Theme/Style – Modernism, figurative, medals, murals, bas-reliefs
Media – Bronze, stone, terra cotta, plaster, watercolor, ink
Artistic Focus – Sculptor Bruno Mankowski enjoyed an energetic and successful career as an artist: He created a large body of commissioned work in the form of architectural reliefs and commemorative medals, while simultaneously exhibiting often and winning awards for his strong and sensitive individual renderings of the human figure.
Career Highlights –
- Bruno Mankowski was born in Berlin, Germany in 1902, and attended Berlin’s State School of Fine Arts, as well as the École des Beaux-Arts in Paris before immigrating to the United States.
- Mankowski exhibited prints with Washington, DC’s Art League in 1934, and he was living in New York by the late 1930s.
- Working for the Treasury Section of Fine Arts in 1939, Mankowski created “The Farmer’s Letters,” a plaster relief sculpture for the Chesterfield, South Carolina Post Office, still on display there.
- Mankowski was included in the New Jersey State Exhibitions at the Montclair Art Museum during the early 1940s, where he won awards for his sculptures in 1940, 1942 and 1945; he also received a sculpture award from the American Artists Professional League in 1941.
- Mankowski carved reliefs for a building at Michigan State College in Lansing in 1948, and he exhibited at the Syracuse Museum of Fine Arts, New York in 1949. He received a prize for his monumental sculpture “Pieta” at the 14th National Ceramic Exhibition at the Carnegie Museum in Pittsburgh, PA in 1950; the show also traveled to the California Art Club in Los Angeles.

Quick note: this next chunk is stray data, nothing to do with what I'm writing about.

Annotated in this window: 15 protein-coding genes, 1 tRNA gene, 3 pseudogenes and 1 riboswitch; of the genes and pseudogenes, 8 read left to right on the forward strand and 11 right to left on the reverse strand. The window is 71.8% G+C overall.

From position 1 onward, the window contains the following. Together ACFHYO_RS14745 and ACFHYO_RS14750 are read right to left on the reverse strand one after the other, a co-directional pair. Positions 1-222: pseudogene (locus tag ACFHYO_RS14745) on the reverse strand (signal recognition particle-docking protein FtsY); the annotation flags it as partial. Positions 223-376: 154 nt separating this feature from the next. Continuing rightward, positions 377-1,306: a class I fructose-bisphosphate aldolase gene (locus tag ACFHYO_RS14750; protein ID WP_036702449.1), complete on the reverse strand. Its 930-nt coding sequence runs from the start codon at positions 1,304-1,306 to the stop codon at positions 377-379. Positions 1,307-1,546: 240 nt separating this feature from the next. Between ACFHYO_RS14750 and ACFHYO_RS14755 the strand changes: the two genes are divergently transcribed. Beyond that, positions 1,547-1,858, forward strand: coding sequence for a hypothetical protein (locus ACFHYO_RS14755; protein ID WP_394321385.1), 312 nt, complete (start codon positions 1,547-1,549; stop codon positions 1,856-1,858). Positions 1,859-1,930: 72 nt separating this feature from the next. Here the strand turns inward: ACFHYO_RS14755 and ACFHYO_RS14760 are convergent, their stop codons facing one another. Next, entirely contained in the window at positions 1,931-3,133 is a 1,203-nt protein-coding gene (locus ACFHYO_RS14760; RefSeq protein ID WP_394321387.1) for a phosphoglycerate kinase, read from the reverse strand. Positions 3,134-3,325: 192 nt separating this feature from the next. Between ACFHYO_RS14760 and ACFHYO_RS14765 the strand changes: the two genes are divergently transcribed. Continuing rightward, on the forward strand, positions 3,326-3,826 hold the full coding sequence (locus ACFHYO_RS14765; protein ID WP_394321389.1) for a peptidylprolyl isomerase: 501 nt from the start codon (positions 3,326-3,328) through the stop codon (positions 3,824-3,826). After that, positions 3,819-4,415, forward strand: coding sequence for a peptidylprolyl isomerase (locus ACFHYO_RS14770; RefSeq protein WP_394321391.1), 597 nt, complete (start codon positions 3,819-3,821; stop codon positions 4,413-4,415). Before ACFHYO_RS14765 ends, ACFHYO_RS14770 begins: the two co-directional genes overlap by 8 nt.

- He carved the marble relief “Courage” over the West Entry to the U.S. Capitol’s Senate Chamber in 1950, from a model by Lee Lawrie; and in 1958-1962 Mankowski carved the 81-foot-wide marble “Genius of America” pediment at the East Central Entrance to the U.S. Capitol Building, a restoration of the original created by Luigi Persico in 1825-1828.
- He exhibited with the National Sculpture Society in Hackensack, NJ in 1955 and the Eastern Shore Arts Festival in Easton, MD in 1957. Also in 1957, the “Lithuanian Flyers Memorial” with Mankowski’s aluminum portrait relief plaque was installed in New York’s Lithuania Square.
- Mankowski sculpted many commemorative medals honoring historical personages and events, including the 75th anniversary of Edison’s invention of the incandescent light (1954), Franklin D. Roosevelt, George Gershwin, George Washington Carver (American Negro Commemorative Society), and Henry Aaron (1974); as well as Thomas Paine, Alexander Hamilton, and Marquis de Lafayette (1976-1977) for the American Bicentennial Commemorative Society.
- In 1960 Mankowski received the J. Sanford Saltus Medal Award for lifetime achievement in medallic art. He also received the Daniel Chester French Award from the National Academy of Design, awards for excellence as well as a Gold Medal (1978) from the National Sculpture Society, and a Gold Medal from the American Numismatic Association in 1980.
- Mankowski retired to Florida around 1981. He exhibited his sculptures at the DeLand Museum that year, and also taught workshops for the public. He passed away in DeBary, Florida in 1990.
- Mankowski’s bronze medals are in the collections of The Metropolitan Museum of Art; the Museum of Fine Arts, Boston; the National Gallery of Art; The Nelson-Atkins Museum of Art; the Worcester Art Museum; the Yale University Art Gallery; and the Montreal Museum of Fine Arts. His limestone relief portrait of Henry Clay Frick is in the collection of the University of Pittsburgh’s University Art Gallery.